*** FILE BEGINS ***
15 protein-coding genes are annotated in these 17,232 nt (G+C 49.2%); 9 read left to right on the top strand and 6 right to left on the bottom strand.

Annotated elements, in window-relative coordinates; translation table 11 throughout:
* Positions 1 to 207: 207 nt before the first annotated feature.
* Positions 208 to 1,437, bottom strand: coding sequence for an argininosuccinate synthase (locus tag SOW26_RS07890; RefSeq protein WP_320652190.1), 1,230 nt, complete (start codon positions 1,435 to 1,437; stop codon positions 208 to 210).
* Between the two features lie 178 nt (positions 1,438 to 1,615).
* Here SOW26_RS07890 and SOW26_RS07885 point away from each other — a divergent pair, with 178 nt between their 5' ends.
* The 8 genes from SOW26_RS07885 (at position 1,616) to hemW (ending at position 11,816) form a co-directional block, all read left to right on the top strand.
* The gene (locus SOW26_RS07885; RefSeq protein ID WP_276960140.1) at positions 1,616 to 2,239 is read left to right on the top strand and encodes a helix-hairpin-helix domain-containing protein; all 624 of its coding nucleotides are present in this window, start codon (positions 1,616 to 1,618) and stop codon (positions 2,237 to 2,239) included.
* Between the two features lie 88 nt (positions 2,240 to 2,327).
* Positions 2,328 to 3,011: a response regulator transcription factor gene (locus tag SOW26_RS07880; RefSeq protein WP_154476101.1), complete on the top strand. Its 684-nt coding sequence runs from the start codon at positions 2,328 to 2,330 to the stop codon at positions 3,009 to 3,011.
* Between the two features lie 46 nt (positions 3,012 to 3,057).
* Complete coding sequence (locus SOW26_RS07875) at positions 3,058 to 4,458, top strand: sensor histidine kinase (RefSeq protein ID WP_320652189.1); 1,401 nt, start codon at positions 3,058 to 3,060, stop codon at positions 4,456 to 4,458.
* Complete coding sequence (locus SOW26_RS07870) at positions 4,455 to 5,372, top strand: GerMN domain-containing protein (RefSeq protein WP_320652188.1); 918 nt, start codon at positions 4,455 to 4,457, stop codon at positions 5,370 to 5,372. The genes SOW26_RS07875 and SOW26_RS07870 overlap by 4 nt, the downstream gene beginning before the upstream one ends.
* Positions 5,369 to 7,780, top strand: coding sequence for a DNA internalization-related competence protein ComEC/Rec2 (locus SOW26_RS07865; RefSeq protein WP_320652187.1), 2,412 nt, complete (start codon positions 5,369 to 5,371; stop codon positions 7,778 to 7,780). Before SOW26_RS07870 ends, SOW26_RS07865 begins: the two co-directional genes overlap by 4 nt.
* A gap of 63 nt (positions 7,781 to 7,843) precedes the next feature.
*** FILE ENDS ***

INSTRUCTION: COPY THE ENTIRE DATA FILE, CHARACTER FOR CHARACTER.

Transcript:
15 protein-coding genes are annotated in these 17,232 nt (G+C 49.2%); 9 read left to right on the top strand and 6 right to left on the bottom strand.

Annotated elements, in window-relative coordinates; translation table 11 throughout:
* Positions 1 to 207: 207 nt before the first annotated feature.
* Positions 208 to 1,437, bottom strand: coding sequence for an argininosuccinate synthase (locus tag SOW26_RS07890; RefSeq protein WP_320652190.1), 1,230 nt, complete (start codon positions 1,435 to 1,437; stop codon positions 208 to 210).
* Between the two features lie 178 nt (positions 1,438 to 1,615).
* Here SOW26_RS07890 and SOW26_RS07885 point away from each other — a divergent pair, with 178 nt between their 5' ends.
* The 8 genes from SOW26_RS07885 (at position 1,616) to hemW (ending at position 11,816) form a co-directional block, all read left to right on the top strand.
* The gene (locus SOW26_RS07885; RefSeq protein ID WP_276960140.1) at positions 1,616 to 2,239 is read left to right on the top strand and encodes a helix-hairpin-helix domain-containing protein; all 624 of its coding nucleotides are present in this window, start codon (positions 1,616 to 1,618) and stop codon (positions 2,237 to 2,239) included.
* Between the two features lie 88 nt (positions 2,240 to 2,327).
* Positions 2,328 to 3,011: a response regulator transcription factor gene (locus tag SOW26_RS07880; RefSeq protein WP_154476101.1), complete on the top strand. Its 684-nt coding sequence runs from the start codon at positions 2,328 to 2,330 to the stop codon at positions 3,009 to 3,011.
* Between the two features lie 46 nt (positions 3,012 to 3,057).
* Complete coding sequence (locus SOW26_RS07875) at positions 3,058 to 4,458, top strand: sensor histidine kinase (RefSeq protein ID WP_320652189.1); 1,401 nt, start codon at positions 3,058 to 3,060, stop codon at positions 4,456 to 4,458.
* Complete coding sequence (locus SOW26_RS07870) at positions 4,455 to 5,372, top strand: GerMN domain-containing protein (RefSeq protein WP_320652188.1); 918 nt, start codon at positions 4,455 to 4,457, stop codon at positions 5,370 to 5,372. The genes SOW26_RS07875 and SOW26_RS07870 overlap by 4 nt, the downstream gene beginning before the upstream one ends.
* Positions 5,369 to 7,780, top strand: coding sequence for a DNA internalization-related competence protein ComEC/Rec2 (locus SOW26_RS07865; RefSeq protein WP_320652187.1), 2,412 nt, complete (start codon positions 5,369 to 5,371; stop codon positions 7,778 to 7,780). Before SOW26_RS07870 ends, SOW26_RS07865 begins: the two co-directional genes overlap by 4 nt.
* A gap of 63 nt (positions 7,781 to 7,843) precedes the next feature.